Passerines of northern latitudes generally display a strong negative relationship between timing of the breeding season and reproductive output, either because of changes in the seasonal food supply and/or a lower quality and survival of the later-hatched chicks [3][9]. Similarly, in bird species with facultative multiple breeding, the first and the second breeding attempts often differ in clutch size, egg size and fledging success [3], [10][14]. Consequently, there must be several trade-offs related to the allocation of reproductive investment in multiple breeding attempts [11]. Studies investigating these trade-offs within geographic locations have shown that the probability of laying a second brood in great tits can be influenced by the type of habitat, the age of the female, population density and time of laying the first clutch [3], [10][14].

The endocrine system is important for mediating the allocation of energy to breeding effort at the proximate level. A myriad of hormones are directly or indirectly involved in the regulation of reproduction; however, the hormone leptin seems to be the most direct link between fat/metabolism and reproduction [15]. Leptin is a protein hormone that is primarily produced by white fat cells and circulates in the plasma at levels that correlate with body fat content. Besides being an important regulator of food intake and metabolism, leptin also affects cells at all levels of the reproductive axis [15], [16]. From mammalian experiments it is known that leptin stimulates the secretion of gonadotropin releasing hormone from the hypothalamus and the release of follicle stimulating hormone and luteinizing hormone from the anterior pituitary. Leptin has also been found to exert endocrine and/or direct paracrine effects on the gonadal organs thereby influencing follicle maturation and spermatogenesis [15], [17], [18]. As a threshold level of fat is vital for normal puberty and fertility in several mammalian species [15], [16], [18], leptin, as a messenger between peripheral energy depots and central nervous system, may play a critical role in regulating the allocation of metabolic energy to reproduction.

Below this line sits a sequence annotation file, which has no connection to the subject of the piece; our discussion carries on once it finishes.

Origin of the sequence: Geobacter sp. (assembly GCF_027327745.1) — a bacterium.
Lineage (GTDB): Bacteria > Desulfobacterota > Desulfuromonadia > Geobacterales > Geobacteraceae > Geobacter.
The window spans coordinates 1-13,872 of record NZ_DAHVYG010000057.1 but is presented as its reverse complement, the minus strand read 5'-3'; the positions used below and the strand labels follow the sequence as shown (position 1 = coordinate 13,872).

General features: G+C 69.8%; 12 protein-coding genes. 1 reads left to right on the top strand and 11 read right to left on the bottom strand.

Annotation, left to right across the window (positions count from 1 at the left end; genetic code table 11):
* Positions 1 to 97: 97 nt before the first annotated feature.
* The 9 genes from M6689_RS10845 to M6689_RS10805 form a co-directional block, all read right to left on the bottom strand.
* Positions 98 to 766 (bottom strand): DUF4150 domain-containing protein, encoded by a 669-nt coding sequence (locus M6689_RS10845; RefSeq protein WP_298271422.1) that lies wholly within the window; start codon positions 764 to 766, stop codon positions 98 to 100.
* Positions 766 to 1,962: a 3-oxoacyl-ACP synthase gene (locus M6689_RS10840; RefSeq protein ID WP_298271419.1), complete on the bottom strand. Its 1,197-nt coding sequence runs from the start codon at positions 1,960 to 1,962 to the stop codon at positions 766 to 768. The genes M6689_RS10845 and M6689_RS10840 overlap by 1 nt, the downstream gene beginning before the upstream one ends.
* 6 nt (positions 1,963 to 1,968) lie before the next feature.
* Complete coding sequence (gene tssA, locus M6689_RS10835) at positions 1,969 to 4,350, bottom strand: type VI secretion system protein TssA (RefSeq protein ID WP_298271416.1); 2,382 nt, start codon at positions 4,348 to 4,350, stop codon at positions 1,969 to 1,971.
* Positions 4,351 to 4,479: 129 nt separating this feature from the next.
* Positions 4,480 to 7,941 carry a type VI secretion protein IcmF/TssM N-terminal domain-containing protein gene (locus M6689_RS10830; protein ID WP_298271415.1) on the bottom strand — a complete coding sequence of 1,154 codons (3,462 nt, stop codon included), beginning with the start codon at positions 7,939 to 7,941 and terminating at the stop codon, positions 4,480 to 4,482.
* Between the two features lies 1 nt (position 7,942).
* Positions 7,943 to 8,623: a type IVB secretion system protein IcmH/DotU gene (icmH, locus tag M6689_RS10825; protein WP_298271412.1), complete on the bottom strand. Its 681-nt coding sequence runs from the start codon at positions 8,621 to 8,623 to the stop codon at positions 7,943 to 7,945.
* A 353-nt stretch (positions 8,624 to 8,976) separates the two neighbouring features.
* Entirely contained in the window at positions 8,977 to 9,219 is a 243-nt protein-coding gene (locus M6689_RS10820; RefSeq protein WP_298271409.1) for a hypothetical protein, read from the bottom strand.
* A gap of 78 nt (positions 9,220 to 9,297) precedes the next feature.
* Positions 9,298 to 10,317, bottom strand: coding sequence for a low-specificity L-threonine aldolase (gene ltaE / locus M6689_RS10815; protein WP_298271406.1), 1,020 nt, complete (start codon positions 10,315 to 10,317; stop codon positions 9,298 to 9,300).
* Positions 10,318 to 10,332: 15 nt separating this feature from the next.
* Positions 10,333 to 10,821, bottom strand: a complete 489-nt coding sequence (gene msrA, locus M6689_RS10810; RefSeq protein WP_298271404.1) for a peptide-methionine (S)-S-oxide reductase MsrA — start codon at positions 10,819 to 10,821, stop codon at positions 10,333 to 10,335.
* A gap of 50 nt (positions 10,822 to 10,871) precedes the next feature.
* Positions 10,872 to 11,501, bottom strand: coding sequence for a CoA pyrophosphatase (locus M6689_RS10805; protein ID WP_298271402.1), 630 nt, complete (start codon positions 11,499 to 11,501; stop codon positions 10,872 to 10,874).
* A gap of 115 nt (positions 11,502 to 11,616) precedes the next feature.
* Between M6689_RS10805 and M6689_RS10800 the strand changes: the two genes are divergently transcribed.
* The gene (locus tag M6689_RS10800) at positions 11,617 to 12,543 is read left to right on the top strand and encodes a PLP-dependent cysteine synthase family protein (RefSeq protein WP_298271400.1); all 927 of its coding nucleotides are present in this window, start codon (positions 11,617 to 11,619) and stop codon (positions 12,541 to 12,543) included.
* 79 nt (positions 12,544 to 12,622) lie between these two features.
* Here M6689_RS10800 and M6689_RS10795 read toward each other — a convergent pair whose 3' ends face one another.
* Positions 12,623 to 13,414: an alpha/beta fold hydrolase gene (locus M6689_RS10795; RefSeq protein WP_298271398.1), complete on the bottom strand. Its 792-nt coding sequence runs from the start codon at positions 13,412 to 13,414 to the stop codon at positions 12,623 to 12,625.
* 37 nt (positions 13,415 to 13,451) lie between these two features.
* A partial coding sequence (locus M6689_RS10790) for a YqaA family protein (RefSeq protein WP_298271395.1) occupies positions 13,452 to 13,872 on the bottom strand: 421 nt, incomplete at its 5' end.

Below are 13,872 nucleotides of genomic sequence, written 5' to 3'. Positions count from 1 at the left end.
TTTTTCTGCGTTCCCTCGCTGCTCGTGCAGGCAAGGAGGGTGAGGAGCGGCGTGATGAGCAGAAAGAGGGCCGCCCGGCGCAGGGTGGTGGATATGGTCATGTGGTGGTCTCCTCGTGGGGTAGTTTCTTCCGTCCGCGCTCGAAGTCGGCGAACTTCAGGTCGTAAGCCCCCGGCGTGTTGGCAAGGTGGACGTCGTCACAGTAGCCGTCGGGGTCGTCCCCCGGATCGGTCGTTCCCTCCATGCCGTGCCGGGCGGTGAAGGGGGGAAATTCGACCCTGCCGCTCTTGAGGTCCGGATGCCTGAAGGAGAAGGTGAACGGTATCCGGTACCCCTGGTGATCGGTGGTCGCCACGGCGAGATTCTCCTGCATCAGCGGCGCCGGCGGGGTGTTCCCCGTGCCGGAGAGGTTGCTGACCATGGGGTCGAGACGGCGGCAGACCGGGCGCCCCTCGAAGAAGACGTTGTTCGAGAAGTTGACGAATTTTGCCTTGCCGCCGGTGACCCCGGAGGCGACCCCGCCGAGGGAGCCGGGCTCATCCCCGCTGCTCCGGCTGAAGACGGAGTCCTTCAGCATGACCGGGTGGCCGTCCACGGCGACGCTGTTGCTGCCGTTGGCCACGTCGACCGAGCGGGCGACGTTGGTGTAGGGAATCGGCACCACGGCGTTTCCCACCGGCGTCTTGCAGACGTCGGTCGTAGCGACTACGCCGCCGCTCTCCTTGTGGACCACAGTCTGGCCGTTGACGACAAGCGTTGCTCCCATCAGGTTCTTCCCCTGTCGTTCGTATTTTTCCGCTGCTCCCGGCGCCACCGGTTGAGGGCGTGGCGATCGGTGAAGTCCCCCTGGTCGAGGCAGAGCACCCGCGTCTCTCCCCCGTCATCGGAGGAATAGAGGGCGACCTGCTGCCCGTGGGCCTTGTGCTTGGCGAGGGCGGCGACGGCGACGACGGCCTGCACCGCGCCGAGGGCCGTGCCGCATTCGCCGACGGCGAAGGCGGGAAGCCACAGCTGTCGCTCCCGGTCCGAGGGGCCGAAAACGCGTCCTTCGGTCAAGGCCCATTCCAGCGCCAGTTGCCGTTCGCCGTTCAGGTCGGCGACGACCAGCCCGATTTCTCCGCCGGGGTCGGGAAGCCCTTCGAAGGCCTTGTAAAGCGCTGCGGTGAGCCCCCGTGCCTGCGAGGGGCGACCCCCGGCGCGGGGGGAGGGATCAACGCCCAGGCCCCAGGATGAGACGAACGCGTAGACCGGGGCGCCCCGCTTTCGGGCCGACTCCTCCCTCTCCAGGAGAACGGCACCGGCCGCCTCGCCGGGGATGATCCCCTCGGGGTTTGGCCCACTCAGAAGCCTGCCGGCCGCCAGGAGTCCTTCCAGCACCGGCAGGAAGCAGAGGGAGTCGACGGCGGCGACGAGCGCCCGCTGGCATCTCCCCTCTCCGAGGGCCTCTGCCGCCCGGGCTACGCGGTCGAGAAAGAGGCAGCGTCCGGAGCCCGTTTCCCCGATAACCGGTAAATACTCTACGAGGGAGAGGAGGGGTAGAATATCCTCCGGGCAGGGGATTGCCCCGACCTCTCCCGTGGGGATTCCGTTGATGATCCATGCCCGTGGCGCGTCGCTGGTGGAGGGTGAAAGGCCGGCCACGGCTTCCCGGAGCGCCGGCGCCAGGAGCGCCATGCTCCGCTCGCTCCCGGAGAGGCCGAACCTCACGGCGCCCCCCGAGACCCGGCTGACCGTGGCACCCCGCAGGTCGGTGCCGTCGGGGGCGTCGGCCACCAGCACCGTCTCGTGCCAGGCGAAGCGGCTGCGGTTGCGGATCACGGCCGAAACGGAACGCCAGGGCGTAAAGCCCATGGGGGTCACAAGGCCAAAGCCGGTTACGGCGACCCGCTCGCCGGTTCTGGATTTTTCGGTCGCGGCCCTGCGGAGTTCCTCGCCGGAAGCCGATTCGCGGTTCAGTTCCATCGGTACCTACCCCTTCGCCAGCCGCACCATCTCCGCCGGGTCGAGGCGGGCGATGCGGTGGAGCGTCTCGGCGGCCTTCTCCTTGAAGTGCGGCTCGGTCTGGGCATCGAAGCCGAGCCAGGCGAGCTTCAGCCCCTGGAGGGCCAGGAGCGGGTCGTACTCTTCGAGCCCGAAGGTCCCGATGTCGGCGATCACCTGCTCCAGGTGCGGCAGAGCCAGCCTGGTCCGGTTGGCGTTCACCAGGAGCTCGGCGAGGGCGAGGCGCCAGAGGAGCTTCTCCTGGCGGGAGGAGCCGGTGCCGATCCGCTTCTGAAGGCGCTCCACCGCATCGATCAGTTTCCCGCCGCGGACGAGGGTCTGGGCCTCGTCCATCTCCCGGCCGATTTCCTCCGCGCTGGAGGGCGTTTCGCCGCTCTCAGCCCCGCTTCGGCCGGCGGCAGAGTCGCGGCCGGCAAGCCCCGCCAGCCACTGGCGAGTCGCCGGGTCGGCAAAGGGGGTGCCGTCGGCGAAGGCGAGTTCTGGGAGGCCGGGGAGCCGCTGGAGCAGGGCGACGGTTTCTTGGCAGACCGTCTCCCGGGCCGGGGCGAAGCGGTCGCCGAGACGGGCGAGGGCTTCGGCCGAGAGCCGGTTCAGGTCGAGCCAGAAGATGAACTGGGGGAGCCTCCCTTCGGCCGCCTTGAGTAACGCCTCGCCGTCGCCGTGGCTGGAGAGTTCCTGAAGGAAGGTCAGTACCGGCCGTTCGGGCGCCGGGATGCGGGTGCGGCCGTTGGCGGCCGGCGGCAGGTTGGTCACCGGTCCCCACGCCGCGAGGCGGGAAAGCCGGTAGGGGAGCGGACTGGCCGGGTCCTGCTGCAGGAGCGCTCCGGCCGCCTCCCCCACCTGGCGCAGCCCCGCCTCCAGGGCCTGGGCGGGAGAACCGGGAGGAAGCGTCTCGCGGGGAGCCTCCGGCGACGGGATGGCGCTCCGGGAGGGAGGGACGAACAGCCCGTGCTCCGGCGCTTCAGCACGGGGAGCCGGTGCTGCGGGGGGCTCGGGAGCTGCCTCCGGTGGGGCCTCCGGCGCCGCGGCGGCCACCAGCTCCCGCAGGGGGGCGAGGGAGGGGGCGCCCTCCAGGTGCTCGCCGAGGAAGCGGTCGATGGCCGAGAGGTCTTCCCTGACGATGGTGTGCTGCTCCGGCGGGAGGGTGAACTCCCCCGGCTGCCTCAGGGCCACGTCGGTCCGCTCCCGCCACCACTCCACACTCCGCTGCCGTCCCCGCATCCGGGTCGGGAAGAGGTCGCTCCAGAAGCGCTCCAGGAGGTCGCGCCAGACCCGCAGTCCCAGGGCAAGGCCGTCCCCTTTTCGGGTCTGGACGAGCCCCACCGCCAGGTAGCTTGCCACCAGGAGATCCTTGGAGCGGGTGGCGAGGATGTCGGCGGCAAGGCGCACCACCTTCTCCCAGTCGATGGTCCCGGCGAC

The great tit (Parus major) is a common breeding passerine in Europe [19]. Despite apparent ecological similarity between populations from different locations, however, there are remarkable differences in breeding strategies. For example, great tits nesting on Gotland (Sweden) have a low incidence of second broods (20% [14]; about 5% in 2007, pers. obs.), whereas populations of the same species at nearly the same latitude in south-western Estonia more frequently lay a second brood (around 50% [11]; about 75% in 2007, R. Mänd pers. comm.).

Since the level of energy resources is an important factor in functional reproductive endocrinology [15] it is likely that the difference in occurrence of second broods in great tit is influenced by local food supply and energy reserves of individuals. Furthermore, since the amount of body fat correlates with the levels of circulating leptin, higher secretion of leptin may increase the possibility that an individual will lay a second brood. Consequently, we can hypothesize that leptin supplementation may result in an elevated probability of second clutches.